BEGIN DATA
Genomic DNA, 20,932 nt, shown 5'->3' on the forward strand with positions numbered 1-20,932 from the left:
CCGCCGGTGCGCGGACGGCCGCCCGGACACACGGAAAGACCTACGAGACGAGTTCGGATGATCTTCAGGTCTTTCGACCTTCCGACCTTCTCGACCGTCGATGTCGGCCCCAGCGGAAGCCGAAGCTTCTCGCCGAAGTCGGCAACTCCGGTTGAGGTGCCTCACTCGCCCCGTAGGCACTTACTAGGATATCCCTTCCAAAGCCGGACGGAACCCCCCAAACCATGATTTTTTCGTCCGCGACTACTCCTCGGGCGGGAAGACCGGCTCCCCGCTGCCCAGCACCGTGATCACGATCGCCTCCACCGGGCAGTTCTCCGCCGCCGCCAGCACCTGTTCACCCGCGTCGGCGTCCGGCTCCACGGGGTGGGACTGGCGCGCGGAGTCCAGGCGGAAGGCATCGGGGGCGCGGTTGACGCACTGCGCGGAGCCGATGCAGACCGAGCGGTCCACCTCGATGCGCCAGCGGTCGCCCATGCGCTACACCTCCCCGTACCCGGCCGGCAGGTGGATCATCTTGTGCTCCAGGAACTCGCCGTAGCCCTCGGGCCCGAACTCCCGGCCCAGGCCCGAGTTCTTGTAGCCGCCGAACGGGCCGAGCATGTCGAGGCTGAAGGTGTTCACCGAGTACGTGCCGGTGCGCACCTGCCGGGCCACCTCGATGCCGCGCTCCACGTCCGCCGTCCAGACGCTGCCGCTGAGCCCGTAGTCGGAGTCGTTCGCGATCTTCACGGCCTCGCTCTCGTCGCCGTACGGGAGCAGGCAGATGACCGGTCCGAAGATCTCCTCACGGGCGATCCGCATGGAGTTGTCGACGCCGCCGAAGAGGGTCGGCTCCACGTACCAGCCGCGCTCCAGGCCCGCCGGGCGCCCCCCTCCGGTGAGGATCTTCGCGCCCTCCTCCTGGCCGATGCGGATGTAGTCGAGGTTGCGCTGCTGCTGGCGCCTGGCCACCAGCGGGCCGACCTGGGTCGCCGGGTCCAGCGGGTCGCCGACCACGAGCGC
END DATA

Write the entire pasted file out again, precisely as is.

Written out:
Genomic DNA, 20,932 nt, shown 5'->3' on the forward strand with positions numbered 1-20,932 from the left:
CCGCCGGTGCGCGGACGGCCGCCCGGACACACGGAAAGACCTACGAGACGAGTTCGGATGATCTTCAGGTCTTTCGACCTTCCGACCTTCTCGACCGTCGATGTCGGCCCCAGCGGAAGCCGAAGCTTCTCGCCGAAGTCGGCAACTCCGGTTGAGGTGCCTCACTCGCCCCGTAGGCACTTACTAGGATATCCCTTCCAAAGCCGGACGGAACCCCCCAAACCATGATTTTTTCGTCCGCGACTACTCCTCGGGCGGGAAGACCGGCTCCCCGCTGCCCAGCACCGTGATCACGATCGCCTCCACCGGGCAGTTCTCCGCCGCCGCCAGCACCTGTTCACCCGCGTCGGCGTCCGGCTCCACGGGGTGGGACTGGCGCGCGGAGTCCAGGCGGAAGGCATCGGGGGCGCGGTTGACGCACTGCGCGGAGCCGATGCAGACCGAGCGGTCCACCTCGATGCGCCAGCGGTCGCCCATGCGCTACACCTCCCCGTACCCGGCCGGCAGGTGGATCATCTTGTGCTCCAGGAACTCGCCGTAGCCCTCGGGCCCGAACTCCCGGCCCAGGCCCGAGTTCTTGTAGCCGCCGAACGGGCCGAGCATGTCGAGGCTGAAGGTGTTCACCGAGTACGTGCCGGTGCGCACCTGCCGGGCCACCTCGATGCCGCGCTCCACGTCCGCCGTCCAGACGCTGCCGCTGAGCCCGTAGTCGGAGTCGTTCGCGATCTTCACGGCCTCGCTCTCGTCGCCGTACGGGAGCAGGCAGATGACCGGTCCGAAGATCTCCTCACGGGCGATCCGCATGGAGTTGTCGACGCCGCCGAAGAGGGTCGGCTCCACGTACCAGCCGCGCTCCAGGCCCGCCGGGCGCCCCCCTCCGGTGAGGATCTTCGCGCCCTCCTCCTGGCCGATGCGGATGTAGTCGAGGTTGCGCTGCTGCTGGCGCCTGGCCACCAGCGGGCCGACCTGGGTCGCCGGGTCCAGCGGGTCGCCGACCACGAGCGC